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I’ve met thousands of unpublished writers since I started selling my work. I’ve corresponded with at least a couple thousand more. I’ve heard every possible hope and dream about writing, commiserated with sad tales of rejection, cheered over jubilant good news, and listened to more plots than the FBI and more dirt than the parish priest sitting in his confessional.

And I’ve discovered something important. I couldn’t in a million years tell you who among those thousands of hopeful writers will eventually succeed. But I can tell you in about five minutes which writers are guaranteed to fail.

The guaranteed failures among writerdom carry their amateur beliefs and attitudes and methods like a bad perfume – an ever-present cloud of Eau de Doom that rolls off of their bodies and wafts into the noses of publishers and editors who might otherwise be interested in the writer’s work, sending the pros fleeing to green rooms and bathrooms to escape.

If you’re wearing this particular scent, you need to lose it. Fast. Read below for a quick sniff-test, and for the best ways to come clean.

The Writer’s Stench O’ Doom Checklist

  • The Big But

I’m a very good listener, I’m patient, and I’m interested in seeing beginning writers succeed. In consequence, I spend much of my time at conventions and writers’ conferences leaned up against a convenient wall or doorframe, listening to the dreams and aspirations and tales of woe and book descriptions of unpublished or rarely published writers. These writers usually want a listener more than anything, so mostly I just listen. But from time to time, a hopeful writer will ask my advice. I always take my time, give the question my full attention, and try to offer the best answer I can, based on my experience and what I know of the markets and the industry.

About two thirds of the time, my questioner’s immediate response starts off with, “But I can’t do that because . . .”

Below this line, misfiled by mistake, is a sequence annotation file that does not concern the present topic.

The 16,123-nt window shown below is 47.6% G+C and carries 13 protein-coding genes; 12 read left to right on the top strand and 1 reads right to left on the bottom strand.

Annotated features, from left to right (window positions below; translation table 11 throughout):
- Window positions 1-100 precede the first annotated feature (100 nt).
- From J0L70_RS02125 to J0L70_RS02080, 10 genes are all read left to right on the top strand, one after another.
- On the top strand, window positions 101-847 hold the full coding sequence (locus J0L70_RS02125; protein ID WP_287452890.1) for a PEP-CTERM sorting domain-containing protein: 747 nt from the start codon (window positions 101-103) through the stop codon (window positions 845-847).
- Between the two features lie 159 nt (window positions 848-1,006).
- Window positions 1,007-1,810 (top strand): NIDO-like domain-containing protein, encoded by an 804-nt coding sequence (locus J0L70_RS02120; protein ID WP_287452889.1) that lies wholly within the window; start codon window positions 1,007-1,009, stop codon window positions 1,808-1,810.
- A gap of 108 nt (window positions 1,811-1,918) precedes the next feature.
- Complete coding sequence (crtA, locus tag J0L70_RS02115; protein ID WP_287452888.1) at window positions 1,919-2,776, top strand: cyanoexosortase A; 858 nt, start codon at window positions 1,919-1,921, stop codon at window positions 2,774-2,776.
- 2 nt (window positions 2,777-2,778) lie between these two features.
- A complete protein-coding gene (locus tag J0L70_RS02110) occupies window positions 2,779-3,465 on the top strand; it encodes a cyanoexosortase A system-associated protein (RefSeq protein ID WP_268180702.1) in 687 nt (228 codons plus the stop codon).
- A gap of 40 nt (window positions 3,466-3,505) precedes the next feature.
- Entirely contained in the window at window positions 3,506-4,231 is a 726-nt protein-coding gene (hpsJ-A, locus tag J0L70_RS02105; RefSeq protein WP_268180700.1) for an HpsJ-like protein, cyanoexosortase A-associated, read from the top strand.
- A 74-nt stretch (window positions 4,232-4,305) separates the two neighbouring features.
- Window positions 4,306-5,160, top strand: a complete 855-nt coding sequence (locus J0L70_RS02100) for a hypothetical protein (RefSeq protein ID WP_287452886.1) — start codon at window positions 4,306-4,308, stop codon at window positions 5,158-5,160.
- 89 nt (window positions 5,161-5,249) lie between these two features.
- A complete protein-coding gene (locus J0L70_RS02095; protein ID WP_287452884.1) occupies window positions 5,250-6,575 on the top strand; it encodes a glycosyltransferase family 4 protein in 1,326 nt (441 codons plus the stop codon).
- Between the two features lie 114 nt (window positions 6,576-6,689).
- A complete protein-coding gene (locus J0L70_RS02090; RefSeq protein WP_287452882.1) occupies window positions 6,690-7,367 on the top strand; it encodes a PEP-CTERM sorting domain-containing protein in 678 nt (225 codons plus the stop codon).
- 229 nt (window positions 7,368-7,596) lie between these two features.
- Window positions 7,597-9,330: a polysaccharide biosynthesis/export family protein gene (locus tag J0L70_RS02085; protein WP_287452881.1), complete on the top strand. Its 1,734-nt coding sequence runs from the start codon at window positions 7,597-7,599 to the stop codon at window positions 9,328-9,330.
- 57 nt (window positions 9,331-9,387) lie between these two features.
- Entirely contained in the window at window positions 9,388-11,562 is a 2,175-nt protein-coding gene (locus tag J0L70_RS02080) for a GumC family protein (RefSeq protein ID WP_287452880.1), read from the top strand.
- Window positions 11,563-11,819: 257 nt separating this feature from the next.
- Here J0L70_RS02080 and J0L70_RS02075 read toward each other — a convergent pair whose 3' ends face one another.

At which point, I’m out of the conversation. I’m starting to look for a quick exit and just about any exit will do. It isn’t that I think my advice would turn this writer into an overnight success, or even necessarily get his or her manuscript looked at; it isn’t that the writer has hurt my feelings by ignoring me (you don’t get this far in the business without developing a pretty tough hide).

The problem with people who say “But . . .” is that they have already decided that they know everything they need to know about writing. They may be chatting me up in the hopes of networking, or because they want me to tell them that theirs is the most brilliant idea I’ve ever heard. But they aren’t interested in getting published. And they aren’t going to get published.

Of all the possible sins that the hopeful writer can commit, The Big But is the worst. You cannot make excuses for your writing and hope to succeed.

If someone who knows the industry tells you that your manuscript isn’t right for Knopf and you need to submit to other markets, don’t say, “But I only want it to be published by Knopf.”

If a pro tells you that your plot is hackneyed and your characters are thin, “But I intended it to be that way . . .” is decidedly the wrong answer.

If an editor tells you that you’re going to have to give the story a real ending, “But I want to leave the reader in suspense . . .” is going to get you round-filed and lose you a big opportunity.

Here are some of the amazing excuses I’ve heard.

“But the editor can clean up the spelling and the grammar.”

“But I don’t want to write a second book until the first one sells.”